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Underground Gas Storage (Winchester)

Volume 654: debated on Tuesday 27 February 1962

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12.

asked the Parliamentary Secretary for Science what advice he received from the Geological Survey in connection with the projected storage of imported gas near and beneath the City of Winchester.

19.

asked the Parliamentary Secretary for Science what investigations he has conducted, in conjunction with the Department of Scientific and Industrial Research and the Geological Survey, into the matter of water extrusion from rock of high porosity, and replacing the water with gas, for underground storage purposes, as projected under Winchester; whether he will publish all relevant data showing desirable safety measures; and whether he will make a statement on leakage, seepage, subsidence, and safety in relation to underground gas storage, in suitable form.

When the Geological Survey was first consulted by the Gas Council about this scheme, it advised that the Council should drill supplementary boreholes. This was done and, on the basis of the further results so obtained, the Geological Survey has now advised—in relation to the underground geological structure, which is the Survey's primary concern in this case, and with respect to a smaller storage area than that originally proposed—that there should be no gas leakage or surface subsidence if specified precautions are taken.

Can my hon. Friend say whether the smaller structure referred to is the Crabwood structure, and can he enlarge at all upon the precautions? Further, will he put a copy of the report in the Library?

With regard to the last part of my hon. Friend's supplementary question, the advice that has been tendered to the Gas Council over this period is the property of the Gas Council to disclose as it thinks fit; it is purely advice tendered when asked for.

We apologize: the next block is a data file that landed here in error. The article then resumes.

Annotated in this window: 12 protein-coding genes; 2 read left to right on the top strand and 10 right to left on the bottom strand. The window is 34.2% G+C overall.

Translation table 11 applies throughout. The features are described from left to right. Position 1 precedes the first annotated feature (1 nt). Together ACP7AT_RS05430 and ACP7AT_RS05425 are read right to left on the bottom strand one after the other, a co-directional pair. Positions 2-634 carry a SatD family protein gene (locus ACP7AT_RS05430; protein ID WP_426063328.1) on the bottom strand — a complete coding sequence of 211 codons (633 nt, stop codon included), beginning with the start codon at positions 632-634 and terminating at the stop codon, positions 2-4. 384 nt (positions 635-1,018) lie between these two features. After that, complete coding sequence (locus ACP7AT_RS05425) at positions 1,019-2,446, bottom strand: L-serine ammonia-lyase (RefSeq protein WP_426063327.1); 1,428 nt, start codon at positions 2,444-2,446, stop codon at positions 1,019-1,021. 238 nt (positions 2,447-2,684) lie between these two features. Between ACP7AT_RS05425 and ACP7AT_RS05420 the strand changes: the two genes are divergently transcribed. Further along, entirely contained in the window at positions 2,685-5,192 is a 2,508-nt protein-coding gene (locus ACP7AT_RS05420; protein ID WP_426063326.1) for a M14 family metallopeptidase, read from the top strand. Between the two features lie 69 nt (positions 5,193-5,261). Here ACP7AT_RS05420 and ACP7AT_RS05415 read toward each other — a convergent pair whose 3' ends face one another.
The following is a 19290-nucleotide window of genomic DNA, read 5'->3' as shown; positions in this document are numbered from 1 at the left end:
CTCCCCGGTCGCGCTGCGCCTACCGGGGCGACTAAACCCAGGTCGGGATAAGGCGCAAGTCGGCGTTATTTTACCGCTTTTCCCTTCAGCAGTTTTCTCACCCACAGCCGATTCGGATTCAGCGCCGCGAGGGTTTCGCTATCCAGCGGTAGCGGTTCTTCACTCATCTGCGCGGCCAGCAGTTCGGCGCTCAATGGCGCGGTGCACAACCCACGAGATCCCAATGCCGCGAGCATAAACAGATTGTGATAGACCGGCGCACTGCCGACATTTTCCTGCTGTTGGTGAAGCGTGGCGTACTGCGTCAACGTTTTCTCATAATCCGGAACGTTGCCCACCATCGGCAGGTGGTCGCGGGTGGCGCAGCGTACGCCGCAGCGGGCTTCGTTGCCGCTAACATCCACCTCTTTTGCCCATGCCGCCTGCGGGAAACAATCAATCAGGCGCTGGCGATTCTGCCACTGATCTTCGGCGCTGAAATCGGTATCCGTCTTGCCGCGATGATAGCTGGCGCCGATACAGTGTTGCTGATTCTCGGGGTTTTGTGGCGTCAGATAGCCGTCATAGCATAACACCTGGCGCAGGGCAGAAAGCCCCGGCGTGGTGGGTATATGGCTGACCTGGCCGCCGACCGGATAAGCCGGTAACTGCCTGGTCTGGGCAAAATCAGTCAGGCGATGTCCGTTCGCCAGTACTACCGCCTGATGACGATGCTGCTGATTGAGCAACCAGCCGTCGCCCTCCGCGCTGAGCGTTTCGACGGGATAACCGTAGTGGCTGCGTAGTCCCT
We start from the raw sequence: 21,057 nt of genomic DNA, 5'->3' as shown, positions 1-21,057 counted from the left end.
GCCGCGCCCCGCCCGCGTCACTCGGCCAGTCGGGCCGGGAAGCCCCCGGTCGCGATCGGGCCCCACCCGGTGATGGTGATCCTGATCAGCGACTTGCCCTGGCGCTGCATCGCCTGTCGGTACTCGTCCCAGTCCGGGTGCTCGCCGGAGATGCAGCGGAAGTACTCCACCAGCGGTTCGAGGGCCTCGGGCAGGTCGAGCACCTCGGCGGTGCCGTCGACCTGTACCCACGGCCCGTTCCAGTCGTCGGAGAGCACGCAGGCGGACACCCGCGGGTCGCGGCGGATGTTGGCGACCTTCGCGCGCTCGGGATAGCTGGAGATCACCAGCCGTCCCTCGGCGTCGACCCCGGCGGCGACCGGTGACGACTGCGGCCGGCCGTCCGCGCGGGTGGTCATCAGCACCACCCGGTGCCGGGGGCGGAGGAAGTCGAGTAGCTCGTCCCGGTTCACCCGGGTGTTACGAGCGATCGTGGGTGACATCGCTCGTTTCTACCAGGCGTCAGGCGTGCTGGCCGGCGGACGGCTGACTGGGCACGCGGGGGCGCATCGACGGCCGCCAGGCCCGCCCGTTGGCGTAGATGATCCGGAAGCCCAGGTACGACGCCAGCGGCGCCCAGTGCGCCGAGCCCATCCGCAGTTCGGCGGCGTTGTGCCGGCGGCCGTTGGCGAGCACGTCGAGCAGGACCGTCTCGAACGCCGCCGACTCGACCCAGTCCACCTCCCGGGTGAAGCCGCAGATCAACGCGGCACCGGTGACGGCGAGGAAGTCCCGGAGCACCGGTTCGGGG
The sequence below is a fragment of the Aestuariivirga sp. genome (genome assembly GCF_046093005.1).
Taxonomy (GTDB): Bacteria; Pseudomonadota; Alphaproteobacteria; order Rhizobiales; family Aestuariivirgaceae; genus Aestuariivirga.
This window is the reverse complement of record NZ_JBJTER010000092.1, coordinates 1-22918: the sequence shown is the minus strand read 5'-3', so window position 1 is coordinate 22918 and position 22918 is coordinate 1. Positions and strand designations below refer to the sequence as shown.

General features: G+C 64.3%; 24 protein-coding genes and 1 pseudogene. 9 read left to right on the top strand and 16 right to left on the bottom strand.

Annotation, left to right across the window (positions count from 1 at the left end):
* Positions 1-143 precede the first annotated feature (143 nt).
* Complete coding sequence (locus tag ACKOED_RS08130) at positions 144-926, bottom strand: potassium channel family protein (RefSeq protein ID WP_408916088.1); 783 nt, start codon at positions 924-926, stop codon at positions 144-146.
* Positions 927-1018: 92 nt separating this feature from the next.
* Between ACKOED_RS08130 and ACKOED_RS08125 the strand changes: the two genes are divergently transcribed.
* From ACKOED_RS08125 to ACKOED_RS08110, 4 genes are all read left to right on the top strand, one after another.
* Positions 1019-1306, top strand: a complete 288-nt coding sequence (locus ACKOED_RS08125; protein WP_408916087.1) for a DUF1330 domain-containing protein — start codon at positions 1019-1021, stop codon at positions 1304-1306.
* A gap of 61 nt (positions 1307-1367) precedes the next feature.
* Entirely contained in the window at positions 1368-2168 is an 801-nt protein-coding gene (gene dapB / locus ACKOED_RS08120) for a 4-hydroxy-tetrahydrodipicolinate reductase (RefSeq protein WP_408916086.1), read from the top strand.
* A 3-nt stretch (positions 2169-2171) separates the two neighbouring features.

As to the size of the more limited storage area, I should not like to commit myself to naming a particular area. It is somewhat smaller than the original area proposed. The six precautions that were suggested were, first, that the storage area should be more limited; second, that measures should be taken to ensure that the limits of the storage area should be controlled; third, that the Gas Council should undertake further physical studies of the lower greensand; fourth, that the pressures proposed for the insertion of the gas should not be exceeded; fifth, that adequate observation wells round the storage area should be continuously observed, and, sixth, that some of the works originally proposed by the Gas Council should be resited.

Is my hon. Friend aware that there are large volumes of subterranean water beneath Winchester—notably, beneath the Cathedral, and other historic buildings—which, for more than a year and until quite recently, occupied the attention of a diver? As the extrusion of water from the porous rooks and its replacement by gas would inevitably lead to subsidence, implying a direct threat to the Cathedral building itself, could he not publish all the information furnished by the Geological Survey data for the guidance of hon. Members such as myself who are seeking to oppose this infamous Measure?

It would not be within the field of geological research for the Department of Scientific and Industrial Research and the Geological Survey to conduct experiments on the extrusion of water from high porosity rocks and replacing the water by gas, but if the various precautions I have mentioned were implemented that would, in the opinion of the Geological Survey, be adequate to safeguard local groundwater supplies. The publication of any advice tendered by the Survey is a matter to be decided by the promoters of the Bill, to whom it was tendered.